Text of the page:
Skip to comments.Editorial: 3D Printed Gun Parts Hit Road Blocks (and Why it Matters)
Posted on 02/15/2013 7:08:08 PM PST by marktwain
Im not one to ramble on about abuses of freedom. It isnt really my style. But every now and then something comes up that I feel needs a wider audience. And the controversy surrounding 3D printed gun parts has brought up some big issues for me this week.
In 3D Printing to End Gun Control, Guns.com writer S.H. Blannelberry looked at new uses for an emerging manufacturing technology. 3D printers, which are becoming more affordable, smaller, and more efficient, are used to print just about everything imaginable. Even gun parts.
The fear, obviously, is that printed guns will get in the wrong hands. But Blannelberry concluded his August article with this statement. 3D printing or no 3D printing, the wrong people already have guns or unfettered access to guns. The real danger, and what I worry about, is that through gun control legislation the right people may lose the best means they have at protecting themselves.
That was last August. Gun control was more of a hypothetical what-if.
Six months later, the debate is being legislated. The 3D printing that seemed like an expensive novelty (or at best a proof-of-concept) may now be an integral means of preserving the AR-15.
(Excerpt) Read more at guns.com ...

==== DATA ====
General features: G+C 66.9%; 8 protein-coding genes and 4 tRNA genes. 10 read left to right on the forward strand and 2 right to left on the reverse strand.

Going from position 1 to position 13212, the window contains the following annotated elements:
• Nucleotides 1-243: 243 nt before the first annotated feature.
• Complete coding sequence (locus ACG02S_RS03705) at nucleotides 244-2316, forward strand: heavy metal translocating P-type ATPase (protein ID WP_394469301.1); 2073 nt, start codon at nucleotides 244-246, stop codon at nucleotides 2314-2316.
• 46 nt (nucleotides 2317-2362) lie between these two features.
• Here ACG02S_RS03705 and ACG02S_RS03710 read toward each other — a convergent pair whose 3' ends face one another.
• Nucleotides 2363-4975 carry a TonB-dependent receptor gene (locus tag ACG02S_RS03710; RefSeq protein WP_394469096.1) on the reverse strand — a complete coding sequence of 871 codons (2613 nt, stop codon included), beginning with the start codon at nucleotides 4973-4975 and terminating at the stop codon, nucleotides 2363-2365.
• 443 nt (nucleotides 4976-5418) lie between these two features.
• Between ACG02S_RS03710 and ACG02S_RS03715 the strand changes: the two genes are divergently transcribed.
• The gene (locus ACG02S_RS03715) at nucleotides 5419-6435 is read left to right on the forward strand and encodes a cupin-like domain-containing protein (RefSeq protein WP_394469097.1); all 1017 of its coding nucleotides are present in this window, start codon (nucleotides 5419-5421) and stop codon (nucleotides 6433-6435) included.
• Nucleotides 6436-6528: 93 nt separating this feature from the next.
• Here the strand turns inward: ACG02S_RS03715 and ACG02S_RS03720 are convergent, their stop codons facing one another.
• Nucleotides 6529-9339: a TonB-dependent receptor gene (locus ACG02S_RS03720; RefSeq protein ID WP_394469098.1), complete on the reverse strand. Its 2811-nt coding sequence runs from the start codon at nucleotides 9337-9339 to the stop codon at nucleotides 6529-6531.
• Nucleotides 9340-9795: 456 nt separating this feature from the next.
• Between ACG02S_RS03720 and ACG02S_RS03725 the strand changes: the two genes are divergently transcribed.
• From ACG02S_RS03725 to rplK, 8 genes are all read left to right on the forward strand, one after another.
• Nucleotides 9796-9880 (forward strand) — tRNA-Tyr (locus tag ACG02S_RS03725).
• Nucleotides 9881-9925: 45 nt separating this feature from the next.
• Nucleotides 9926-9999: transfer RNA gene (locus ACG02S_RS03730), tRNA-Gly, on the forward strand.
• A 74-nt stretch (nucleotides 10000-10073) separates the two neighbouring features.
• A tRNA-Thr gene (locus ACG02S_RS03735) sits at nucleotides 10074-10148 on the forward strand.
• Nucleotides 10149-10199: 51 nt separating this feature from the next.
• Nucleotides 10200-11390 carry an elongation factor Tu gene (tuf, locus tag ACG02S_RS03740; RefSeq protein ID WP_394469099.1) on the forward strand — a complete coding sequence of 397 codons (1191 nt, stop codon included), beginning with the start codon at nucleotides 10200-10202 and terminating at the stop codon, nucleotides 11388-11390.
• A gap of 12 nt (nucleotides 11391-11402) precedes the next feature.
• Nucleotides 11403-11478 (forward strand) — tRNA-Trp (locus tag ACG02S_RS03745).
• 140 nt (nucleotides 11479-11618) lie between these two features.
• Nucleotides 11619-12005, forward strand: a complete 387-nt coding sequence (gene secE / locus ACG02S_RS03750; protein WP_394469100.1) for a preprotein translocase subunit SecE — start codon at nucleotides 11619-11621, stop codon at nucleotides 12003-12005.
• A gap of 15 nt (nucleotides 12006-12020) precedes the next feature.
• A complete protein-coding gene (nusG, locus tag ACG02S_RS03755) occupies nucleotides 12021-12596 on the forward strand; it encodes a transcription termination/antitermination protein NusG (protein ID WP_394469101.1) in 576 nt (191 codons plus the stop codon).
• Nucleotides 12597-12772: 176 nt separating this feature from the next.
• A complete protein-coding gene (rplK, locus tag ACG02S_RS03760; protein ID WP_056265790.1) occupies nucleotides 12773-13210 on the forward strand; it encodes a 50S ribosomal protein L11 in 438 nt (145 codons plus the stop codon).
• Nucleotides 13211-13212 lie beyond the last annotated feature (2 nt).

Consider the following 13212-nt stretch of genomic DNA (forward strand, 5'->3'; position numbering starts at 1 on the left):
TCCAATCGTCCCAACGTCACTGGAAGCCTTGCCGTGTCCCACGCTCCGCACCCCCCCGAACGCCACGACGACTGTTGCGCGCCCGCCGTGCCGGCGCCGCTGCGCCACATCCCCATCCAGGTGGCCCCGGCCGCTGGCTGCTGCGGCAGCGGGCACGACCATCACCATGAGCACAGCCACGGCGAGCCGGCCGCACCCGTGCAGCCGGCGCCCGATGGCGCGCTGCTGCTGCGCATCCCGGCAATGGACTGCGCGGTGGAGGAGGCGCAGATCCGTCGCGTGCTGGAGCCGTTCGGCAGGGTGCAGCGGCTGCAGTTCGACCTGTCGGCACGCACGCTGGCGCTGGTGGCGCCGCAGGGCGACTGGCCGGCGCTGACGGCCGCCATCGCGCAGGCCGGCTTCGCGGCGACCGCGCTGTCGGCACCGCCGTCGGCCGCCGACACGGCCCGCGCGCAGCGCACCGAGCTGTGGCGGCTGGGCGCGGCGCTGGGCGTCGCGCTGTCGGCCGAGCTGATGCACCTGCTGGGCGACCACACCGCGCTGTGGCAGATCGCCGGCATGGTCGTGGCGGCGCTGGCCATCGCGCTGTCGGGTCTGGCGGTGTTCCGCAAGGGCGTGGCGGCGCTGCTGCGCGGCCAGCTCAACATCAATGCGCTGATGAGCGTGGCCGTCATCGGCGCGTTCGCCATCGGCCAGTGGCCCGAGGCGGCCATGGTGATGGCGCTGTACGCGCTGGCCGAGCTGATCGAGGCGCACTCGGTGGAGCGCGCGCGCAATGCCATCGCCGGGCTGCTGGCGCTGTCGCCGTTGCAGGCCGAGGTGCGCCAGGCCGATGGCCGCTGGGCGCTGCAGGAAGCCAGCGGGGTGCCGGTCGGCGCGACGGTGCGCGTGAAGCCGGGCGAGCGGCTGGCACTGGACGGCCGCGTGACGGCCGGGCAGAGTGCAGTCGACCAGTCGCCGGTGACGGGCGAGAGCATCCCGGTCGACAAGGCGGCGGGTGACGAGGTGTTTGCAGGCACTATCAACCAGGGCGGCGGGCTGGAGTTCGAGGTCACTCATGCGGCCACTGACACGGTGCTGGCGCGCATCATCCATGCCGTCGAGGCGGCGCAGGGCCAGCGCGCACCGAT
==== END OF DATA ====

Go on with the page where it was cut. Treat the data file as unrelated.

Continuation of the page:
The other day I watched Glenn Beck’s program and he had someone on who showed the gun parts he was making. Glenn also has a small 3D machine.
Printing of firearms magazines is merely the tip of the iceberg here. The capabilities of 3D printers are terrifying in terms of novel and concealable weapons. It will take many years for those capabilities to be thought through unless the gun-grabbers succeed, in which case it would take a lot less time.
How long before have common 3D printers that make things from metal?
Well, I remember looking at a glass covered display case in a cop shop.
There was a crude wooden handgun shape with a piece of car antenna taped to it.
A bent piece of metal served as a hammer, powered by an inner tube rubber band.
It was called a Zip Gun. Would fire 22 rimfire. Maybe not too safe, but ???
Work a little harder, with a few hand tools, or with access to a couple of machine shop tools, and you have a real gun.
Don’t need a 3d printer.
But if it scares dems, yahooooo.
scaring leftists is the best part
I don't know about how long until they are common, but that kind of 3D printer already exists. The process is called Direct Metal Laser Sintering. Basically, they take finely powdered metal and laser weld it together to form 3D shapes.
I assumed they existed, I wonder if they will become common and their prices drop like the plastic ones?
In the Tribal Areas of Pakistan they make copies of modern weapons using things a lot less sophisticated than 3D printers:
Thing is, 3D printing of guns is perfect for criminals, because they don’t need guns that can shoot thousands of rounds. They only need guns that can shoot four or five rounds to commit crimes.